During its harrowing descent to the surface of Mars last Thursday, NASA’s Perseverance rover captured video that the agency is calling “How to Land on Mars.” The video, along with other newly released footage, gives earthlings back home a better sense of the sights and sounds on the red planet.
Cameras on “Percy,” as the rover is affectionately called at mission control, show for the first time the perspective of a spacecraft landing on Mars. The video begins 230 seconds after the rover entered the Martian atmosphere, with the inflation of the rover’s parachute 7 miles above the Martian surface, and ends with the rover touching down on the surface.
The Perseverance rover Twitter account shared the view: “Your front-row seat to my Mars landing is here. Watch how we did it.”
The first audio of Mars was also picked up briefly by a microphone on the rover, which captured a few seconds of a Martian breeze and sounds of the rover operating once it reached the surface.
However, the microphone did not capture any “usable data” of the descent itself — but it did survive the process.
The rover Twitter account also shared the sounds: “Now that you’ve seen Mars, hear it. Grab some headphones and listen to the first sounds captured by one of my microphones.”
“This video of Perseverance’s descent is the closest you can get to landing on Mars without putting on a pressure suit,” said Thomas Zurbuchen, associate administrator for NASA’s Science Mission Directorate, in a statement.
“It should become mandatory viewing for young women and men who not only want to explore other worlds and build the spacecraft that will take them there, but also want to be part of the diverse teams achieving all the audacious goals in our future.”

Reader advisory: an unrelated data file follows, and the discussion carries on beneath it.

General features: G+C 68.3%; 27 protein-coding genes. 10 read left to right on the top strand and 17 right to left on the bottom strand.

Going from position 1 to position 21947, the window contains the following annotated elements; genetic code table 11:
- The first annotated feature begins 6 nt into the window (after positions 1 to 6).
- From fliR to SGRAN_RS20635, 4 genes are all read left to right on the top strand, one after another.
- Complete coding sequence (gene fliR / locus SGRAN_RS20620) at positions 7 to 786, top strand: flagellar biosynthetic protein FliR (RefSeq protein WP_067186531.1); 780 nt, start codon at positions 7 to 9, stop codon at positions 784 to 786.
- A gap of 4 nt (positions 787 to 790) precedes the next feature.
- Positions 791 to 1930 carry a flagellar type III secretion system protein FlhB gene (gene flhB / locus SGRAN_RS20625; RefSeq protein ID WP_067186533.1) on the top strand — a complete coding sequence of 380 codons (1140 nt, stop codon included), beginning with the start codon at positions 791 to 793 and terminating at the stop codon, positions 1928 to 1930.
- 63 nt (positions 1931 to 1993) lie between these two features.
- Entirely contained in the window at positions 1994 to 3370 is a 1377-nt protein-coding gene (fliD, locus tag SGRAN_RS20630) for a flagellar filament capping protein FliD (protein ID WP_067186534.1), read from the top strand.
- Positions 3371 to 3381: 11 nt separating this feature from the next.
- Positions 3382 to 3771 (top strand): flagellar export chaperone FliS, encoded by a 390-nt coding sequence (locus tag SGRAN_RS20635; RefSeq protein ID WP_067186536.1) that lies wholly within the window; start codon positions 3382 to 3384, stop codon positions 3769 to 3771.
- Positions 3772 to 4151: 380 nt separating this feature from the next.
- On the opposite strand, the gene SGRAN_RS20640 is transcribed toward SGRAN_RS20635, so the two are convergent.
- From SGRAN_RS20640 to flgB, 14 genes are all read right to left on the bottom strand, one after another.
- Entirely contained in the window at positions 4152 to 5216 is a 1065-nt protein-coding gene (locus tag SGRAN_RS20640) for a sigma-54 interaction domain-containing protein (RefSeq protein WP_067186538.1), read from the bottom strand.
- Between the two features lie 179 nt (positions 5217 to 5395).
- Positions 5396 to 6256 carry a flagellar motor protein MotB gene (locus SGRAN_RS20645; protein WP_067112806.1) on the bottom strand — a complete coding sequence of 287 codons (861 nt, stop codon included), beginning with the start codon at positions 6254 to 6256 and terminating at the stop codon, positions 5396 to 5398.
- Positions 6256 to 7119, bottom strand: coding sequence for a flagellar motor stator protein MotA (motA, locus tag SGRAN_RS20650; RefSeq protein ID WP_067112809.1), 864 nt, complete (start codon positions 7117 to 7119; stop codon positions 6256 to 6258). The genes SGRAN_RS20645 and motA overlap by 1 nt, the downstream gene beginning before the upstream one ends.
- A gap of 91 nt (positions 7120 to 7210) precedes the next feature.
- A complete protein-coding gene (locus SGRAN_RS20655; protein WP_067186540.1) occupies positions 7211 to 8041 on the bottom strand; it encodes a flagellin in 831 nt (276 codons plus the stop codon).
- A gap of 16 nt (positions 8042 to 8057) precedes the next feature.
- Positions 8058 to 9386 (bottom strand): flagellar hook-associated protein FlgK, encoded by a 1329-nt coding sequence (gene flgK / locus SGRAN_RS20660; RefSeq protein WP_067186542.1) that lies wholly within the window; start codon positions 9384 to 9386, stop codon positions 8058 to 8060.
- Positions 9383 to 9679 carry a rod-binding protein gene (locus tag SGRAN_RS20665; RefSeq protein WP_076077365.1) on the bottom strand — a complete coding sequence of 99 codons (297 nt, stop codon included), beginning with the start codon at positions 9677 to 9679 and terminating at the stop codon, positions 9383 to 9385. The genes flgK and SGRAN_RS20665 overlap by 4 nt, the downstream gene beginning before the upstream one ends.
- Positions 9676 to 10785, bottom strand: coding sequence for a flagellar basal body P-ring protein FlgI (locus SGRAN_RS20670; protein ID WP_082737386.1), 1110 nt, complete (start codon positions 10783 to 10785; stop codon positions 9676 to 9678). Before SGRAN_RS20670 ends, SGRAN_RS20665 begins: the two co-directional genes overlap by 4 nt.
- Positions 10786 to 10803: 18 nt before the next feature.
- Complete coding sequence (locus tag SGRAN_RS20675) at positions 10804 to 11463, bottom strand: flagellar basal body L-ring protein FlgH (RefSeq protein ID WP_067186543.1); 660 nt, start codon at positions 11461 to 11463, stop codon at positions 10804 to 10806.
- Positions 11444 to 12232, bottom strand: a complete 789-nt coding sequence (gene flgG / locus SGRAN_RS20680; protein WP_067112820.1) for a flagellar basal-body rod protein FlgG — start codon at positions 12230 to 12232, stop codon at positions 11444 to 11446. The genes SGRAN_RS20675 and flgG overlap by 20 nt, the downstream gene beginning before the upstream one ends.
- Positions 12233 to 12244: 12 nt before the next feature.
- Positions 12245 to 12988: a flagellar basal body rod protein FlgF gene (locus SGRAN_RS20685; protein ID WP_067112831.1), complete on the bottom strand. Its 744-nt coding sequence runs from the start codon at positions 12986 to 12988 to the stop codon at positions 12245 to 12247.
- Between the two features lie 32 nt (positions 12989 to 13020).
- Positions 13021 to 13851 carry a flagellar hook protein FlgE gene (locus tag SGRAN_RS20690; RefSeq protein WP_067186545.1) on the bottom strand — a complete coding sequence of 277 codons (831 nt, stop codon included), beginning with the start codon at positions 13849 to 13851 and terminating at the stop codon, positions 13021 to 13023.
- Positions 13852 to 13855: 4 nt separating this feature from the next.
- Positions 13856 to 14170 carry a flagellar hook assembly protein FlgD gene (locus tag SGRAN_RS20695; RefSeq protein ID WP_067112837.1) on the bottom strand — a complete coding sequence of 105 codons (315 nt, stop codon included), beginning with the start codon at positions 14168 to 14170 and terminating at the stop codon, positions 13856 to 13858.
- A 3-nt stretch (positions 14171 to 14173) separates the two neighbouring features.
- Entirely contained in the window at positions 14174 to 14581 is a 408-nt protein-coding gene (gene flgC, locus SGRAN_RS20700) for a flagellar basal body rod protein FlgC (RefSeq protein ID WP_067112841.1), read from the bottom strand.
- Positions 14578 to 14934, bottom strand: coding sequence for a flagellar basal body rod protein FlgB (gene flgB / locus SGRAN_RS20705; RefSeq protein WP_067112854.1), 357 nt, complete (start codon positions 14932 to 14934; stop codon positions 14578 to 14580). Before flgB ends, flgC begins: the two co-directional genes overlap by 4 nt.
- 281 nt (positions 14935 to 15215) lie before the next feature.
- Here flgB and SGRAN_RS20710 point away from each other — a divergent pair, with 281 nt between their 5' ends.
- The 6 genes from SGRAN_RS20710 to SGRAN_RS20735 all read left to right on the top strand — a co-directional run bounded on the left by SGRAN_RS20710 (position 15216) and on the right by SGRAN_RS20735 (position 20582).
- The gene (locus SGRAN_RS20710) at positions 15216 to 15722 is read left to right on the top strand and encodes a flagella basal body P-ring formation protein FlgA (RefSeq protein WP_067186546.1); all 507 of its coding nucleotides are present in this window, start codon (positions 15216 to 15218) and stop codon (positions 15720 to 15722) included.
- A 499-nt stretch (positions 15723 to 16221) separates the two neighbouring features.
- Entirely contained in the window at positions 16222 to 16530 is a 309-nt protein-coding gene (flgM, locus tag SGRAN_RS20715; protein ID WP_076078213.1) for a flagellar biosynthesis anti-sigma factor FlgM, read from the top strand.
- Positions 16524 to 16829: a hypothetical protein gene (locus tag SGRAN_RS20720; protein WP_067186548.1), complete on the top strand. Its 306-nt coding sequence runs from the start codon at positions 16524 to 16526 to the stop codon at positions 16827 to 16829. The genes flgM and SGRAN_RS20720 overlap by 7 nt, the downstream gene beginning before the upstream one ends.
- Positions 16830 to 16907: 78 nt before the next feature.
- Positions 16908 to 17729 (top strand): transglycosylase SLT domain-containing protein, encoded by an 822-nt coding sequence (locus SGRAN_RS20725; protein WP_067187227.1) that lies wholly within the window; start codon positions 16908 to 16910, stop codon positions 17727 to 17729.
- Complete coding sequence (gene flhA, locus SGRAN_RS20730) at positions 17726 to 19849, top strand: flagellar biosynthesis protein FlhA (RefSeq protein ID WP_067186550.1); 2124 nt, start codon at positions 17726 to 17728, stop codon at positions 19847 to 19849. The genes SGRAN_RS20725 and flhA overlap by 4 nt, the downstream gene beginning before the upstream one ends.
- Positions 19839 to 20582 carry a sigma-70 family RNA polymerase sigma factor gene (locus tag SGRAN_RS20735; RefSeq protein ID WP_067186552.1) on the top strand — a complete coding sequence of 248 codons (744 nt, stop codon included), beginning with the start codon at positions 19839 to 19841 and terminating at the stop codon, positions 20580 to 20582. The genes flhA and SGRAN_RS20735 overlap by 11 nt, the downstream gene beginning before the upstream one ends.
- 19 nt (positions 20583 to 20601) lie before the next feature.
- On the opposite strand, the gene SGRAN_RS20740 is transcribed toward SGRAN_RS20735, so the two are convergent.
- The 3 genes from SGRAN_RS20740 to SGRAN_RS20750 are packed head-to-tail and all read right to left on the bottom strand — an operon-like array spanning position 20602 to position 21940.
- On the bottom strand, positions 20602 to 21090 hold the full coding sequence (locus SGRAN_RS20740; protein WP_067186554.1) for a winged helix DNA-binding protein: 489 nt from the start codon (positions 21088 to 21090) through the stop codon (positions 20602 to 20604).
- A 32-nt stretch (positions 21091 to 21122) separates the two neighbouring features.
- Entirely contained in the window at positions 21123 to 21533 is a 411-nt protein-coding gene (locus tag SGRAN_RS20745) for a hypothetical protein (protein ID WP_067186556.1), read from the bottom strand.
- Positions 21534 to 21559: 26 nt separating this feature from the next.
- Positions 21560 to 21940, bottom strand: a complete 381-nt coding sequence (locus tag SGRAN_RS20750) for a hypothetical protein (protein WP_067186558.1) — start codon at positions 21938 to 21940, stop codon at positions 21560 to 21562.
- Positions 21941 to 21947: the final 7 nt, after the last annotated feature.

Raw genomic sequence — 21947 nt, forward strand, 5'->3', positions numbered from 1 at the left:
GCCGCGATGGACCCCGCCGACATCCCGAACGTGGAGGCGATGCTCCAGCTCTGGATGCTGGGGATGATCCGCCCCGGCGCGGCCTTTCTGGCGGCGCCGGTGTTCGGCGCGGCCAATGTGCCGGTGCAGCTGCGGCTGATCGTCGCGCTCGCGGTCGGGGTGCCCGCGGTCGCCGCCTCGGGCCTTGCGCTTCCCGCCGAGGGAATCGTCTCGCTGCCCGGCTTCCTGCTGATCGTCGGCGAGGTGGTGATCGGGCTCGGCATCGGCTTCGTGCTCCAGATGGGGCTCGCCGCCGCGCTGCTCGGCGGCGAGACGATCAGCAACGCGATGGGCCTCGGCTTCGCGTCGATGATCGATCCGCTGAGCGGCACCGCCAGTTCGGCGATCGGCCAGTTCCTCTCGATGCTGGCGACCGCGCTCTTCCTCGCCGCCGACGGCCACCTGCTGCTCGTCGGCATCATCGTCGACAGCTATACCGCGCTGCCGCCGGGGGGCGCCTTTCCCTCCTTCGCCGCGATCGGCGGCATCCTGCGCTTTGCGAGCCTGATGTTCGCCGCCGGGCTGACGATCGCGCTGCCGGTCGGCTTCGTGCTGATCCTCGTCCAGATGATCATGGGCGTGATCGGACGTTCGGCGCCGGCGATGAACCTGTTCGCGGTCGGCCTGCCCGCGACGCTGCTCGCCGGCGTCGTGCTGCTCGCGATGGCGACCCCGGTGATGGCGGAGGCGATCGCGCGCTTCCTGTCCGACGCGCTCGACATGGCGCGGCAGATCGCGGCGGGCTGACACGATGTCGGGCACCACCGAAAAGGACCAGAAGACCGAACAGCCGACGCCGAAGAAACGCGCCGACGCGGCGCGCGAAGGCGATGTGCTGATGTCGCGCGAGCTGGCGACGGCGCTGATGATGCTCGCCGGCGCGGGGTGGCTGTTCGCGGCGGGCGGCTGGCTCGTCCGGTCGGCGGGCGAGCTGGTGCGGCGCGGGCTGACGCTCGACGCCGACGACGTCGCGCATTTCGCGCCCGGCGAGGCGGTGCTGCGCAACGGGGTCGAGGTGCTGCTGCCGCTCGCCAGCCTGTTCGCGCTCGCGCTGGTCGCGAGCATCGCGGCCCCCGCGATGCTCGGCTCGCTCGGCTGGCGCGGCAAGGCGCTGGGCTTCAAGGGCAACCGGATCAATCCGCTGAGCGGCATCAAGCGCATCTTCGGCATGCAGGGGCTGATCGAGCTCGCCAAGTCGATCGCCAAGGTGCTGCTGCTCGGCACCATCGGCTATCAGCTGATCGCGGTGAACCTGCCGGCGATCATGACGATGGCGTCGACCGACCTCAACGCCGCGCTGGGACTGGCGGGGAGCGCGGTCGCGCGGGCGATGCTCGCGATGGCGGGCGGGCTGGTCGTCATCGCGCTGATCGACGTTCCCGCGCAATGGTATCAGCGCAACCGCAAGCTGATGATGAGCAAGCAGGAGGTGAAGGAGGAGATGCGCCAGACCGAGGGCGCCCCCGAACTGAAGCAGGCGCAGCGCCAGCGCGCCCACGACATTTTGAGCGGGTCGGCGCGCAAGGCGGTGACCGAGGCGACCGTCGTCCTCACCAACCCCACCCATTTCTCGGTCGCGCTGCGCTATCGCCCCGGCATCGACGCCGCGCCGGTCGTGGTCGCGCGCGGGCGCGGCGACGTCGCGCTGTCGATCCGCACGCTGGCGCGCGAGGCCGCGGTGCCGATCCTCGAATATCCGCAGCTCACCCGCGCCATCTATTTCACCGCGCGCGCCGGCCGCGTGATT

The team also shared Perseverance’s first panorama of its landing site.
While previous spacecraft have sent back “movies,” which are really just images stitched together in GIF form, Perseverance has cameras with video capability. Altogether, the rover has 23 cameras, which include zooming and color capabilities as well.
The rover and its attached helicopter, called Ingenuity, landed on Mars Thursday, February 18.
After landing, the rover relayed back data and images using NASA’s Mars Reconnaissance Orbiter, which has been circling the planet since 2006.
The first black-and-white images of the rover’s landing site were available almost immediately. Last Friday, the first color images were shared. The rover also sent back a never-before-seen view: What it looks like to land on Mars. This image is one still from the video that was shared Monday.
“For those who wonder how you land on Mars — or why it is so difficult — or how cool it would be to do so — you need look no further,” said acting NASA Administrator Steve Jurczyk in a statement.
“Perseverance is just getting started, and already has provided some of the most iconic visuals in space exploration history. It reinforces the remarkable level of engineering and precision that is required to build and fly a vehicle to the Red Planet.”